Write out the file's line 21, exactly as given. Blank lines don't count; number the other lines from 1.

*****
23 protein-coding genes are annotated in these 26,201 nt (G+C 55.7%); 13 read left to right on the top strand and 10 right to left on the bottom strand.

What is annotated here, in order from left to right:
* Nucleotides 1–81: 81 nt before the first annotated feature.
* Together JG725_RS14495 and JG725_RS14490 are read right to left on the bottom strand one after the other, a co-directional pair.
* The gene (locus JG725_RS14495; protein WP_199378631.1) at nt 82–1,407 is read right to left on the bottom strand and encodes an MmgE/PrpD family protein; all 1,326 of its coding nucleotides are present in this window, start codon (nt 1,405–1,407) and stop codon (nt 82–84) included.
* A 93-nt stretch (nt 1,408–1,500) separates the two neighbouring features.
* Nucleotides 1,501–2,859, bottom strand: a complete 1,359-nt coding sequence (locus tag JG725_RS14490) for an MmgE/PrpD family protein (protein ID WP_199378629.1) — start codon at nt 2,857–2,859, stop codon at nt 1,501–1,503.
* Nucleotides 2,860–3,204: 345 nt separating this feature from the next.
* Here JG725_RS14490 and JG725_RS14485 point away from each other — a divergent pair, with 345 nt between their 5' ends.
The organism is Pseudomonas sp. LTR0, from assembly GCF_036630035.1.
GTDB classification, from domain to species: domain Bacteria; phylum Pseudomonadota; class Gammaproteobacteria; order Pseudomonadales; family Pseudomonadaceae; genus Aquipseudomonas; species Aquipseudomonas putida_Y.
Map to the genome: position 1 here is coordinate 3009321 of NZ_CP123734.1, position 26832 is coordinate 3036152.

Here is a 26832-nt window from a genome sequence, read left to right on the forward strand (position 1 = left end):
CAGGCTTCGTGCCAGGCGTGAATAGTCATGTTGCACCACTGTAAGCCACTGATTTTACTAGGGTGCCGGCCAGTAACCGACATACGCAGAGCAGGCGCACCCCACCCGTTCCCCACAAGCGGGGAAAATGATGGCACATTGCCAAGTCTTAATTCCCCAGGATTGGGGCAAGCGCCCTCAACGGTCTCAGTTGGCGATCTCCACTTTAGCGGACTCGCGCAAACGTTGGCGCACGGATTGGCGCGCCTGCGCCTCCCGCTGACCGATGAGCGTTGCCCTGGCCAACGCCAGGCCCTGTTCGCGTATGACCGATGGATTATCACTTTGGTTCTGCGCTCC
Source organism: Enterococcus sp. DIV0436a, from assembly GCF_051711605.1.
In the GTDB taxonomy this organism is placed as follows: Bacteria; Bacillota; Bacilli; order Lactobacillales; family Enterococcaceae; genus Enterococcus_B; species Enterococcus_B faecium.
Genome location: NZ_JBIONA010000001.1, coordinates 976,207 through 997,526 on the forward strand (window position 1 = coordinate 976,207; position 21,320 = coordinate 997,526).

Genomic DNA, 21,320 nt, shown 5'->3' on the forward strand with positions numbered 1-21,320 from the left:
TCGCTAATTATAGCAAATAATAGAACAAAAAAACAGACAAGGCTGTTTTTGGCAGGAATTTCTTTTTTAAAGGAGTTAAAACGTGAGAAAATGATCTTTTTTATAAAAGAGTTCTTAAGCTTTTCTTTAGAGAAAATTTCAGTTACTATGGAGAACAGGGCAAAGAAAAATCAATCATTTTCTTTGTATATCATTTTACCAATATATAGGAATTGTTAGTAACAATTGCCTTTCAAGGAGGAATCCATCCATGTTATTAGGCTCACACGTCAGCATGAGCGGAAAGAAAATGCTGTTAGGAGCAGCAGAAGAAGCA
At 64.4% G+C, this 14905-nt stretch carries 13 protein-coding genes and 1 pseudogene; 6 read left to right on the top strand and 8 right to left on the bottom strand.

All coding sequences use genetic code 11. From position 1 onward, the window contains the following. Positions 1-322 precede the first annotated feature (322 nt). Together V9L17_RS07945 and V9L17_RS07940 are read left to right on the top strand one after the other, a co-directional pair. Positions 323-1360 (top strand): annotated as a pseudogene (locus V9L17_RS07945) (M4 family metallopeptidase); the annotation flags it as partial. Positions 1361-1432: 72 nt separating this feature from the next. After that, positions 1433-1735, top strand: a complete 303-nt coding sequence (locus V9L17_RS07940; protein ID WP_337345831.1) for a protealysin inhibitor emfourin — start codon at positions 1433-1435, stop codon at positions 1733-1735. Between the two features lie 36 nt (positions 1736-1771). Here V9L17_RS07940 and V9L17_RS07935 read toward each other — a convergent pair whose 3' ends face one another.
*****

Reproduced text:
All coding sequences use genetic code 11. From position 1 onward, the window contains the following. Positions 1-322 precede the first annotated feature (322 nt). Together V9L17_RS07945 and V9L17_RS07940 are read left to right on the top strand one after the other, a co-directional pair. Positions 323-1360 (top strand): annotated as a pseudogene (locus V9L17_RS07945) (M4 family metallopeptidase); the annotation flags it as partial. Positions 1361-1432: 72 nt separating this feature from the next. After that, positions 1433-1735, top strand: a complete 303-nt coding sequence (locus V9L17_RS07940; protein ID WP_337345831.1) for a protealysin inhibitor emfourin — start codon at positions 1433-1435, stop codon at positions 1733-1735. Between the two features lie 36 nt (positions 1736-1771). Here V9L17_RS07940 and V9L17_RS07935 read toward each other — a convergent pair whose 3' ends face one another.